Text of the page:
LIRIS: I have to remember that this feeling that I’m going through will not last forever and I have a choice in how I can shift my energy. Life happens, but we’re able to choose how we react. When I start to feel pessimistic or like the world is caving in, I know I have to create boundaries, say no to what’s not urgent, and tap into my joy.

I started to do posts on Instagram where I dance in the house because music makes me feel good. I speak to people who bring me joy, build me up, and fill me up. I have a jar filled with sticky notes of great moments that have happened to me and sometimes, I have to go back into the jar so I can say, I’m having a bad day, but I can shake out these good moments and hold onto those.

The moment we are about to give up is when something amazing is going to happen. We’re so caught up in the rat race that we forget about what we’ve been able to accomplish and what we’ve made it through, and remembering those things can give you the strength to push through.

Southern Bride: If you weren’t a model, what would you be doing?

LIRIS: I think I’d be doing a lot of the things I wrote down when I was in elementary school. I would have a full-service salon and I would be a designer. And these are things I’m still working on. I love modeling, but eventually I want to evolve my behind-the-scenes presence and push the fashion industry in other ways. Someday, I hope to have my own line of dresses through Maggie Sottero, a brand who creates beautiful pieces and who helps all women feel beautiful.

Project Runway Supermodel Liris Crosse Discusses Bridal Fashion Diversity Maggie Sottero Savannah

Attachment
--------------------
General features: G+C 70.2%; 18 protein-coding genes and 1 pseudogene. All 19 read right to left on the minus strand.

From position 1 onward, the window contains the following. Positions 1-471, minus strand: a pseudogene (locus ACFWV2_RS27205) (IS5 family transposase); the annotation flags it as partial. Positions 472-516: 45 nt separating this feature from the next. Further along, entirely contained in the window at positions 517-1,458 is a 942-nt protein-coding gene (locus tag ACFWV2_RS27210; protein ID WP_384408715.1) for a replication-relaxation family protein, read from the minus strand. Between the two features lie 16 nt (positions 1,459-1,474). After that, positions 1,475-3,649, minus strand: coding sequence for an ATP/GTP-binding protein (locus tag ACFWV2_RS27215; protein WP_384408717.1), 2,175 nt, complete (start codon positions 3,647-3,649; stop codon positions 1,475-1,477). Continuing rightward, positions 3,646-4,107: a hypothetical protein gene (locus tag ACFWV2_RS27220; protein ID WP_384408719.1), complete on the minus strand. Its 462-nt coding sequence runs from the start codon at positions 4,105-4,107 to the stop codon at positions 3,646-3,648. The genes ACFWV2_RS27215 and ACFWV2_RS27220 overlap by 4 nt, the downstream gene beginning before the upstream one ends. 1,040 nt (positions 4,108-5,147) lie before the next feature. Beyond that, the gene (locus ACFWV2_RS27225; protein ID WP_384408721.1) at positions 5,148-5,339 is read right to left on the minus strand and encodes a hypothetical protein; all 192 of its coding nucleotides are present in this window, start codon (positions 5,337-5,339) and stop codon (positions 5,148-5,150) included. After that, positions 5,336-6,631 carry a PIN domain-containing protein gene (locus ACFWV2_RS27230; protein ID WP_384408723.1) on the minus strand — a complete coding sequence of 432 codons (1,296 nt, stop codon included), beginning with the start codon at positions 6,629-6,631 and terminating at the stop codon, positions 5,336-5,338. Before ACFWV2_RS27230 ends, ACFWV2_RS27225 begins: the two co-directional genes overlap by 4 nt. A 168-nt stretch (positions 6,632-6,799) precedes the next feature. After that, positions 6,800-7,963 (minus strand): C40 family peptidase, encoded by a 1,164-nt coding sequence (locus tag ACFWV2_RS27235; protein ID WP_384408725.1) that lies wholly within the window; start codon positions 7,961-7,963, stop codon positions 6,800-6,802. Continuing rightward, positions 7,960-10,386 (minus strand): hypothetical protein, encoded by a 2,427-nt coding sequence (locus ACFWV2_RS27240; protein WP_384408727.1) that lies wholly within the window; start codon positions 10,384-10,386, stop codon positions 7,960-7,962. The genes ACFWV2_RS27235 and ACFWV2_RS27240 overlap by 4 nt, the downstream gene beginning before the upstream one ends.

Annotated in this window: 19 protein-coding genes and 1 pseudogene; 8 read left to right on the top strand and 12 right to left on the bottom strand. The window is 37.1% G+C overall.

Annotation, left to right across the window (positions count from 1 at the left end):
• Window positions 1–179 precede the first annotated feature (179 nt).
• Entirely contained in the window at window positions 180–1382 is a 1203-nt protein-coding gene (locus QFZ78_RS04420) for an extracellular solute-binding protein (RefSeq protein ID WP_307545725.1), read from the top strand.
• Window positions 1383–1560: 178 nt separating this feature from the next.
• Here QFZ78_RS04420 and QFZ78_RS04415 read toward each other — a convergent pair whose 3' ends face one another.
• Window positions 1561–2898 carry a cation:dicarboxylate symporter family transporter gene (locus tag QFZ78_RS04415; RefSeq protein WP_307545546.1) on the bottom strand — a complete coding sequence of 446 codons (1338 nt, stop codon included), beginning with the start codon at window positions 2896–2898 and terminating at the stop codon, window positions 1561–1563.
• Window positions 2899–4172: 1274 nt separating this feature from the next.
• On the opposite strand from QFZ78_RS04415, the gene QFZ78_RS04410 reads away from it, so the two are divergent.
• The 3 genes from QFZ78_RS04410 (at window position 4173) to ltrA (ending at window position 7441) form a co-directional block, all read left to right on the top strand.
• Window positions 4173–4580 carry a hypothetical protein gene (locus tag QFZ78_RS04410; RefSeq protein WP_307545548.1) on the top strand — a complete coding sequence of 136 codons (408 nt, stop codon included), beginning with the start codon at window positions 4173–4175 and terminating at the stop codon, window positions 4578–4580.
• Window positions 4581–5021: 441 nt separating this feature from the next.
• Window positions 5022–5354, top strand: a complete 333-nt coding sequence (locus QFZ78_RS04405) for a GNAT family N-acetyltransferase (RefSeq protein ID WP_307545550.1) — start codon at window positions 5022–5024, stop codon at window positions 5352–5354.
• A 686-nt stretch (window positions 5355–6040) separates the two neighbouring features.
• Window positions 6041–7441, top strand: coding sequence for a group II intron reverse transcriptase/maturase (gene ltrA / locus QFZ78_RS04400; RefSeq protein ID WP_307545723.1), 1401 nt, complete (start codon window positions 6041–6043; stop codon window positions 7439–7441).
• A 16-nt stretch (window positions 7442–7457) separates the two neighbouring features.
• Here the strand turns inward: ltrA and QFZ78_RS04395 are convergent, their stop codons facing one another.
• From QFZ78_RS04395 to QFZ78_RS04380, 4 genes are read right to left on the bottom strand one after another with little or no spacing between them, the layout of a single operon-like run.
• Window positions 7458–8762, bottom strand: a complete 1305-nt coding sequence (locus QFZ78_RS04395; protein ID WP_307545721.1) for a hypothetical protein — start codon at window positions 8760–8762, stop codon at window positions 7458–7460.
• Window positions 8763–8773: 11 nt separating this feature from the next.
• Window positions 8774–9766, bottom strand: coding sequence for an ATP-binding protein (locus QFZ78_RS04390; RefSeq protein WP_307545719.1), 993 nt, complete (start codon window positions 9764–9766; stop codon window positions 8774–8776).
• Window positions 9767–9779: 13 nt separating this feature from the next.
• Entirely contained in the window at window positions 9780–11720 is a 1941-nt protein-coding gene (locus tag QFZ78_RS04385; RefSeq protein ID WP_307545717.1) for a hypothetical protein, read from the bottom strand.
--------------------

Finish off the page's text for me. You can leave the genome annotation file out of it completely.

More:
During the earlier part of the pandemic, Liris directed and produced a video for Maggie Sottero Curve’s Spring 2021 collection in lieu of bridal expos and fashion shows. Liris, a champion of all voices, amplified the voices and talents of Black vendors within the industry.

“A lot of times, Black hair and makeup artists aren’t given the same opportunities for big ad campaigns, so to put money in their pockets and give them an opportunity to align themselves with such an important brand was inspiring,” Liris notes.

The video, a smash success among retailers and vendors alike, is a testament to Liris’s multifaceted talents. Candid, charismatic, and confident, she continues to find new ways to be a trailblazer, and the bridal fashion industry is already improving because of her. We are honored to feature supermodel Liris Crosse, who fosters camaraderie, promotes inclusion through the shared love of weddings, and reminds us of our mission to make every bride feel seen in our pages and on our feed. Supermodel Liris Crosse is an embodiment of the Southern Bride spirit, a beauty that radiates from the inside out.

By Olivia DuCharme

Images provided by Maggie Sottero